The Defense Department’s responsibility to its active and veteran service members extends to their health and well-being. One organization driving innovation for patient care is the DOD’s Uniformed Services University. And within the university is a center known as the Surgical Critical Care Initiative, SC2i — a consortium of federal and non-federal research institutions.
In a recent panel discussion with DefenseScoop, Dr. Seth Schobel, scientific director for SC2i, shared how cutting-edge research in artificial intelligence and machine learning improves patient care. Schobel elaborated on one specific tool called the WounDx Clinical Decision Support Tool which predicts the best time for surgeons to close extremity wounds.
“[These wounds] are actually one of the most common combat casualty injuries experienced by our warfighters. We believe the use of these tools will allow military physicians to close most wounds faster, and it has the potential to save costs and avoid wound infections and other complications. We believe by using this tool we’ll increase the success rate of military surgeons on closing these wounds at first attempt [improving rates] from 72% to 88% of the time,” he explained.
Uniformed Services University’s Chief Technology and Senior Information Security Officer, Sean Baker, joined Schobel on the panel to elaborate on how when IT and medical research teams work together, they can drive better health outcomes in patient care.
“Overall, our job is to provide cutting-edge tools into the hands of clinical experts, recognizing that risk management does not mean risk avoidance. Clinical care is not going to advance without taking some measure of digital risks,” he explained.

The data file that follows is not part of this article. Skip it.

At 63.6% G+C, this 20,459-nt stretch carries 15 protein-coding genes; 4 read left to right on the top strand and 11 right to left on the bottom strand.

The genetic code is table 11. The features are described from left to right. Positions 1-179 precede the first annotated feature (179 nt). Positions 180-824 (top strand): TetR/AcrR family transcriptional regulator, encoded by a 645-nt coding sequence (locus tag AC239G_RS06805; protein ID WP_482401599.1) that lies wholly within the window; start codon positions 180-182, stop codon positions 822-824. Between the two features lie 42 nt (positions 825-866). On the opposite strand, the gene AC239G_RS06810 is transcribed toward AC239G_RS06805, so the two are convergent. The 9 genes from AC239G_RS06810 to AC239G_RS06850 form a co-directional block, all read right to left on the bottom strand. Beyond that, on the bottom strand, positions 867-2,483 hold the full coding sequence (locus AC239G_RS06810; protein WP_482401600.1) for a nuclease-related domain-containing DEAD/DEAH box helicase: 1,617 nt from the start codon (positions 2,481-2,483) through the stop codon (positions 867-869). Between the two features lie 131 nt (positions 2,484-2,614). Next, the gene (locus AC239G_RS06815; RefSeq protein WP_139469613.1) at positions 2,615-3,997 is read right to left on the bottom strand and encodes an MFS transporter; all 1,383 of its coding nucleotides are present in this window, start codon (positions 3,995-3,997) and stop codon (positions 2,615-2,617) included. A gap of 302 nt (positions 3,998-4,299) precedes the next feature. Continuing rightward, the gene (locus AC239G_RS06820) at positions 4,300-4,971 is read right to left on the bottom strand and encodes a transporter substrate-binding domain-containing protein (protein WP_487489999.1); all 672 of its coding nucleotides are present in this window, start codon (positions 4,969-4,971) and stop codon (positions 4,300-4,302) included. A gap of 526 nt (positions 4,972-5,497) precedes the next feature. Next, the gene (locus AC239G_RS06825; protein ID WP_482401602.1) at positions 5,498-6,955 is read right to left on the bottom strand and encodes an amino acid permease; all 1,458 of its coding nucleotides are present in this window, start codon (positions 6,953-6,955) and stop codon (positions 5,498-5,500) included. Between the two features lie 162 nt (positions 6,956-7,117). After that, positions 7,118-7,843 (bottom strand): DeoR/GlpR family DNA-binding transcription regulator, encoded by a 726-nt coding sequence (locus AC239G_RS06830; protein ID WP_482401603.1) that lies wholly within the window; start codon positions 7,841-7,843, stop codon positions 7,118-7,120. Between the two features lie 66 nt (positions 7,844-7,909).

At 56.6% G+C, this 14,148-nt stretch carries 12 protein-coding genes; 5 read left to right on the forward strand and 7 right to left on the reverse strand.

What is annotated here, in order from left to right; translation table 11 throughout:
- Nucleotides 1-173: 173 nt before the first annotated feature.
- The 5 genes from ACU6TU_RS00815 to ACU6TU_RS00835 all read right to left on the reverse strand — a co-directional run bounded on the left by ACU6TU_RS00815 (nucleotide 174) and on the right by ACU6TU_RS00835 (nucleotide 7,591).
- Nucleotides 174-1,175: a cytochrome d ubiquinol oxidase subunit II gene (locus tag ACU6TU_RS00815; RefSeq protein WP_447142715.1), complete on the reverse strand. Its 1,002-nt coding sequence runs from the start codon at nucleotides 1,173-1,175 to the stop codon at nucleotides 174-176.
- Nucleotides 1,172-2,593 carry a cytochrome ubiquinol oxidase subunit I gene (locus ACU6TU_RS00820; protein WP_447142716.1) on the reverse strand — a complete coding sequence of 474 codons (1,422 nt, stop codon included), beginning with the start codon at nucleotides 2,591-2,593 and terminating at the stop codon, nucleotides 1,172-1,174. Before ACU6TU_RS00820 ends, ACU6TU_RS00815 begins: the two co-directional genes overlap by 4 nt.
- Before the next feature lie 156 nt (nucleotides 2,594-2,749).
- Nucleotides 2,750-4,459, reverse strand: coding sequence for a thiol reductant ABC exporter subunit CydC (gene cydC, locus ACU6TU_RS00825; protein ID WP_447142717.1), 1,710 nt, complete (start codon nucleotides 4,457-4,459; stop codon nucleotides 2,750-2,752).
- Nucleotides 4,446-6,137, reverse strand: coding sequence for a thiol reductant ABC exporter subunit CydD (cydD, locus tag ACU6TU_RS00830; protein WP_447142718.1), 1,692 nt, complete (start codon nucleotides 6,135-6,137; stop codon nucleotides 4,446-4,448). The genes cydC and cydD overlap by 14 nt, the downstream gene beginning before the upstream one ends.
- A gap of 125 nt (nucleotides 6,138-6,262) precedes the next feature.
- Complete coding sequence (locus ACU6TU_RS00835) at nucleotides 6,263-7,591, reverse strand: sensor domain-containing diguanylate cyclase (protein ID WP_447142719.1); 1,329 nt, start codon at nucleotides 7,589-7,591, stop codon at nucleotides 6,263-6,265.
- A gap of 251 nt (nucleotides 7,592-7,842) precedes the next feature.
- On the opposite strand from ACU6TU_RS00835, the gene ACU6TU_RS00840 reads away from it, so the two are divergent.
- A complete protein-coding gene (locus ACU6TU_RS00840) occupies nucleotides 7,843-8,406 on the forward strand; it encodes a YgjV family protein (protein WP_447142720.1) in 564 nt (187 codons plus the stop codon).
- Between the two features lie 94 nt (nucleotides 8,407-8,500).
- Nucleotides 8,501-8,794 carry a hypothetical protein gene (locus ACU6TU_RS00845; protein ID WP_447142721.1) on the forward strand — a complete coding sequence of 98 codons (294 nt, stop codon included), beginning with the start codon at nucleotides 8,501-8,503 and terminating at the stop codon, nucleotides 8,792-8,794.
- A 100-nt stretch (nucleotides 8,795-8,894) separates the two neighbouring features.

Baker added, “We need to continue to empower our users across the healthcare space, across government, to use these emerging capabilities in a risk-informed way to take this into the next level of education, of research, of care delivery.”
Schobel and Baker both underlined AI and ML’s disruptive potential to positively improve patient care in the near future.
“We need to be ready for this [disruptor] by understanding how these tools are built and how they apply in different clinical settings. This will dramatically improve a data-driven and evidence-based healthcare system,” Schobel explained. “By embracing these considerations, the public health sector, as well as the military, can harness the power of AI and ML to enhance patient care and improve health outcomes, and really be at the forefront of that transformation for the future of healthcare.”
Google’s Francisco Rubio-Bertrand, who manages federal healthcare client business, reacted to the panel interview, saying: “We believe that Google, by leveraging its vast resources and expertise, can be a driving force in advancing research and healthcare. Through access to our powerful cloud computing platforms and extensive datasets, we can significantly accelerate the development of AI/ML models specifically designed to address pressing needs in the healthcare sector.”
Watch the full discussion to learn more about driving better patient care and health outcomes with artificial intelligence and machine learning.
This video panel discussion was produced by Scoop News Group for DefenseScoop, and underwritten by Google for Government.